Thursday, May 19, 2005

Restore Senate Tradition

The great Charles Krauthammer clarifies the issues surrounding the Democratic Party's postion with respect to the Senate filibuster of President Bush's judicial nominees.

The Democrats are afraid that they are playing a weak hand, and they are. Most Americans understand that the Constitution requires a majority vote in the Senate to confirm a judge, and we also understand that the effort by the Democrats to overlay a 60% requirement for judicial confirmation is not in accordance with the Constitutional requirement. The Republicans will restore the Constitutional requirement and face little or no punishment from the voters. The Democrats, on the other hand, have promised their voters that they will stop all Senate business if their "right" to filibuster judicial nominees is taken away. They will be sorely punished for that. They will try to blame the Republicans, but they will fail.

The great Charles Krauthammer spells it all out.

Nuclear? No, Restoration
There has certainly never been a successful filibuster in the case of a judicial nominee who clearly had the approval of a majority of the Senate. And there has surely never been a campaign like the one undertaken by the Democrats since 2001 to systematically deny judicial appointment by means of the filibuster.

Two hundred years of tradition have been radically and unilaterally changed by the minority. Why? The reason is obvious. Democrats have not had a very good run recently in the popularly elected branches. Since choosing the wrong side of the counterculture wars of the 1960s, they have won only three of the last 10 presidential elections. A decade ago they lost control of the House for the first time in 40 years, and now have lost all the elected branches. They are in a panic that they will lose their one remaining ability to legislate -- through the courts.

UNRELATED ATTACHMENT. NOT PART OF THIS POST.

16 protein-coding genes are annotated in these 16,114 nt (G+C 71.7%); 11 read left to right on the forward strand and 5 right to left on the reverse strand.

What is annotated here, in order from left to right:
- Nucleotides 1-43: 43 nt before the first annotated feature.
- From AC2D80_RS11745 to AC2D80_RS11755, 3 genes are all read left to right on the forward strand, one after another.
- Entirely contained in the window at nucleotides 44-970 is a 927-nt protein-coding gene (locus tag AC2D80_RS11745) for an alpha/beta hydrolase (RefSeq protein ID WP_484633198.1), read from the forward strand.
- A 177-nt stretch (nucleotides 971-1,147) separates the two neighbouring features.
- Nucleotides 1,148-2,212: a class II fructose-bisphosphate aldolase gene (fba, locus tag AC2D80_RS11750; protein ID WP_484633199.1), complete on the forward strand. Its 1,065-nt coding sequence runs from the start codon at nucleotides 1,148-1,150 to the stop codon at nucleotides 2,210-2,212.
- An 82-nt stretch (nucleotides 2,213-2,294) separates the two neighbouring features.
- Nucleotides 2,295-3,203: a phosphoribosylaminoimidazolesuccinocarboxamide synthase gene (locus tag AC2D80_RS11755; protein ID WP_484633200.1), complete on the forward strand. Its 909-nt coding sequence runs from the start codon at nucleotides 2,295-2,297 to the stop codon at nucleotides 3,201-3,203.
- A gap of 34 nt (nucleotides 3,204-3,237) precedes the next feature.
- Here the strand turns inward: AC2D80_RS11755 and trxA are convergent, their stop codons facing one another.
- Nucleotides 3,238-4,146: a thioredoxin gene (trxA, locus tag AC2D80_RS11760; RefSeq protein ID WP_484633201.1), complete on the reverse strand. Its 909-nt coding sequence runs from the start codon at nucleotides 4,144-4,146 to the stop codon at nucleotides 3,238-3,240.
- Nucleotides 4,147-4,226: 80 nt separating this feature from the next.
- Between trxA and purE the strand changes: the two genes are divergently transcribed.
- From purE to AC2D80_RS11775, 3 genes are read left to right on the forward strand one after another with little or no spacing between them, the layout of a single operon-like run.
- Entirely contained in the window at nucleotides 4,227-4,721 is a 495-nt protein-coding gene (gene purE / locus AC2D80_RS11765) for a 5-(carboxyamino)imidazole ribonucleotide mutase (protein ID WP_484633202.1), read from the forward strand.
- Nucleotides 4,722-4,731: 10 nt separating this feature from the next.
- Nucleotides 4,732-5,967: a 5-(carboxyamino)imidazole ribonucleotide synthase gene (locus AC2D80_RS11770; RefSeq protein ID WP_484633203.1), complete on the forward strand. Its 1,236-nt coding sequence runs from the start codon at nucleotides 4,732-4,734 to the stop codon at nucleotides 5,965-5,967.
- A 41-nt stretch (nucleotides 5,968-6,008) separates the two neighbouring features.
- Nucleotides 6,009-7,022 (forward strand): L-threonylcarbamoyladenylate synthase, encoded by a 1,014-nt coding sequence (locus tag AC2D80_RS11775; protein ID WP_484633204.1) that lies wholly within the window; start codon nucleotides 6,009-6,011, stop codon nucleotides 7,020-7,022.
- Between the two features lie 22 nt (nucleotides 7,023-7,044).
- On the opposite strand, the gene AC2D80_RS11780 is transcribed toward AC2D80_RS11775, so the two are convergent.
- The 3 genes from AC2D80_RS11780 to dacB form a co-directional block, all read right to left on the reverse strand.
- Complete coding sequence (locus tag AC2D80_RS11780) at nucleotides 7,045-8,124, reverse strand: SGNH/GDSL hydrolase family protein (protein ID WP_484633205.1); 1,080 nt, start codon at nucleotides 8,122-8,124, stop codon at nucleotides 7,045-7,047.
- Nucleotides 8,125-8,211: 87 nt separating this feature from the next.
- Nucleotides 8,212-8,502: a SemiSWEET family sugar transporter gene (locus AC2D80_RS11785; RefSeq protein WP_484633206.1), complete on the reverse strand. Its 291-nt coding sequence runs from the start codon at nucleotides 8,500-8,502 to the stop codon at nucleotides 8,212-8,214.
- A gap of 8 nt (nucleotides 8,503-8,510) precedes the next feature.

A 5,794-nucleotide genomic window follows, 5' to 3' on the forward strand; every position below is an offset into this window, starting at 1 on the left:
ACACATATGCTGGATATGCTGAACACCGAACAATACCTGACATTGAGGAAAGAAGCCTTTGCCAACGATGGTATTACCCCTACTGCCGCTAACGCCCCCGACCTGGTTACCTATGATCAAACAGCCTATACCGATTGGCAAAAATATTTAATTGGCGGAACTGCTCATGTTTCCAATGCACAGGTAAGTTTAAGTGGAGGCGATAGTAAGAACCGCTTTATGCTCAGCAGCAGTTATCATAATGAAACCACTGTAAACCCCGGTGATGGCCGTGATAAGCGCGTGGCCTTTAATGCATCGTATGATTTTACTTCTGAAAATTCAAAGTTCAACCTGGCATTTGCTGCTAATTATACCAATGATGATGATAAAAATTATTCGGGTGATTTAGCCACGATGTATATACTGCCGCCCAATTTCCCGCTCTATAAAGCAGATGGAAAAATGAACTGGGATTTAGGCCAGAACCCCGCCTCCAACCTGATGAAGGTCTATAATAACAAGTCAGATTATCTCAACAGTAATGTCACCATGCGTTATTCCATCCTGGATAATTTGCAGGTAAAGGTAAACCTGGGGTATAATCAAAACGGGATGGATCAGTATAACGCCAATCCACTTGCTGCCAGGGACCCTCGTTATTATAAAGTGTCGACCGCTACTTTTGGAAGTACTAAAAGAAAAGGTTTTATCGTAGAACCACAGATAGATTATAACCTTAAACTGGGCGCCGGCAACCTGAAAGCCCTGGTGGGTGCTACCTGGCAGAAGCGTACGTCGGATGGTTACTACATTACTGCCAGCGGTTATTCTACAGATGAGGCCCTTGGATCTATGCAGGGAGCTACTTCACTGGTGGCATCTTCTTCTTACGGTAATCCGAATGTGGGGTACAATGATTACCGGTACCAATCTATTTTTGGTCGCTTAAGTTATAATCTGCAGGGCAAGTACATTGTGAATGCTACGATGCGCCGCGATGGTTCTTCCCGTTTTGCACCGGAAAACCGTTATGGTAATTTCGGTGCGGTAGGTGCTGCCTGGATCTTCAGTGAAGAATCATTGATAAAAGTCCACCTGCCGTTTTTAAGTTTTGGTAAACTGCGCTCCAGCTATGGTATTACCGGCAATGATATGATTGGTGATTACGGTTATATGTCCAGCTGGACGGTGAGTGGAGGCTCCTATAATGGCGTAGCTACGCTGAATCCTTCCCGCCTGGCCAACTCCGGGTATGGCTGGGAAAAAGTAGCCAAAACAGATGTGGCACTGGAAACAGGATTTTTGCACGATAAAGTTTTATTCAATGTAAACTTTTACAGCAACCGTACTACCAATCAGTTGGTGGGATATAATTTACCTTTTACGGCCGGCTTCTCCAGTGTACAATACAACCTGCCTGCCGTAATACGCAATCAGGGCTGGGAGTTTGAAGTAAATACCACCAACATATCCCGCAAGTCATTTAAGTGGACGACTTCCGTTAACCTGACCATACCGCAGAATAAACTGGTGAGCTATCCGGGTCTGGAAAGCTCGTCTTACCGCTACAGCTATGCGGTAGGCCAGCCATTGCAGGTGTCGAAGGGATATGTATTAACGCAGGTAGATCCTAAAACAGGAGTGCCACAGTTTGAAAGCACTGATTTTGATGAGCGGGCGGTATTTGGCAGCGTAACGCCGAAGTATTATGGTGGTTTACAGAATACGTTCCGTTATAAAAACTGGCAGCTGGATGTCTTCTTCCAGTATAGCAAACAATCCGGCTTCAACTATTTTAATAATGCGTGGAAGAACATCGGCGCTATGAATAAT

It is the Democrats who are trying to change the way things are done.
Democrats are calling Frist's maneuver an assault on the very essence of the Senate, a body distinguished by its insistence on tradition, custom and unwritten rules.

This claim is a comical inversion of the facts. One of the great traditions, customs and unwritten rules of the Senate is that you do not filibuster judicial nominees. You certainly do not filibuster judicial nominees who would otherwise win an up-or-down vote. And you surely do not filibuster judicial nominees in a systematic campaign to deny a president and a majority of the Senate their choice of judges. That is historically unprecedented.

The Democrats have unilaterally shattered one of the longest running traditions in parliamentary history worldwide. They are not to be rewarded with a deal. They must either stop or be stopped by a simple change of Senate procedure that would do nothing more than take a 200-year-old unwritten rule and make it written.
It is time for Senator Frisk to pull the trigger.

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